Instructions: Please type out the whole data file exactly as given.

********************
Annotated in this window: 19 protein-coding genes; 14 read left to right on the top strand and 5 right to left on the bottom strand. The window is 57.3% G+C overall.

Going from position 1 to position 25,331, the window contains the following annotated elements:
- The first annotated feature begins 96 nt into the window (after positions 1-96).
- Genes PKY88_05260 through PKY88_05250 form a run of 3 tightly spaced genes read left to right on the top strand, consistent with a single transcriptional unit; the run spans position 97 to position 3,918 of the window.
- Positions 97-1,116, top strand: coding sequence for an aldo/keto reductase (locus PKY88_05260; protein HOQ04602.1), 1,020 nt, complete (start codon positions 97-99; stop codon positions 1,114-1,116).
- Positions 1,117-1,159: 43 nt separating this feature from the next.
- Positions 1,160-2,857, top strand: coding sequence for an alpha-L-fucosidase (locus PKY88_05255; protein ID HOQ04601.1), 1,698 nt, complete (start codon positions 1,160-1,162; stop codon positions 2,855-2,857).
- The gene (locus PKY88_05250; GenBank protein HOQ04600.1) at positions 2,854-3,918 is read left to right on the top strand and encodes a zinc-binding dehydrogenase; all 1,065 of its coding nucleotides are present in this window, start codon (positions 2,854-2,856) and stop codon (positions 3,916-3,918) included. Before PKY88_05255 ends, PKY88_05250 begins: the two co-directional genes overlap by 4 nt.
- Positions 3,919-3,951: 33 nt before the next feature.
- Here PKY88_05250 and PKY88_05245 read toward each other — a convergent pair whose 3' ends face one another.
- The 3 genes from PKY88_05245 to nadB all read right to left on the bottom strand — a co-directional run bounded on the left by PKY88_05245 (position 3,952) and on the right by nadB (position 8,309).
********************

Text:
Annotated in this window: 19 protein-coding genes; 14 read left to right on the top strand and 5 right to left on the bottom strand. The window is 57.3% G+C overall.

Going from position 1 to position 25,331, the window contains the following annotated elements:
- The first annotated feature begins 96 nt into the window (after positions 1-96).
- Genes PKY88_05260 through PKY88_05250 form a run of 3 tightly spaced genes read left to right on the top strand, consistent with a single transcriptional unit; the run spans position 97 to position 3,918 of the window.
- Positions 97-1,116, top strand: coding sequence for an aldo/keto reductase (locus PKY88_05260; protein HOQ04602.1), 1,020 nt, complete (start codon positions 97-99; stop codon positions 1,114-1,116).
- Positions 1,117-1,159: 43 nt separating this feature from the next.
- Positions 1,160-2,857, top strand: coding sequence for an alpha-L-fucosidase (locus PKY88_05255; protein ID HOQ04601.1), 1,698 nt, complete (start codon positions 1,160-1,162; stop codon positions 2,855-2,857).
- The gene (locus PKY88_05250; GenBank protein HOQ04600.1) at positions 2,854-3,918 is read left to right on the top strand and encodes a zinc-binding dehydrogenase; all 1,065 of its coding nucleotides are present in this window, start codon (positions 2,854-2,856) and stop codon (positions 3,916-3,918) included. Before PKY88_05255 ends, PKY88_05250 begins: the two co-directional genes overlap by 4 nt.
- Positions 3,919-3,951: 33 nt before the next feature.
- Here PKY88_05250 and PKY88_05245 read toward each other — a convergent pair whose 3' ends face one another.
- The 3 genes from PKY88_05245 to nadB all read right to left on the bottom strand — a co-directional run bounded on the left by PKY88_05245 (position 3,952) and on the right by nadB (position 8,309).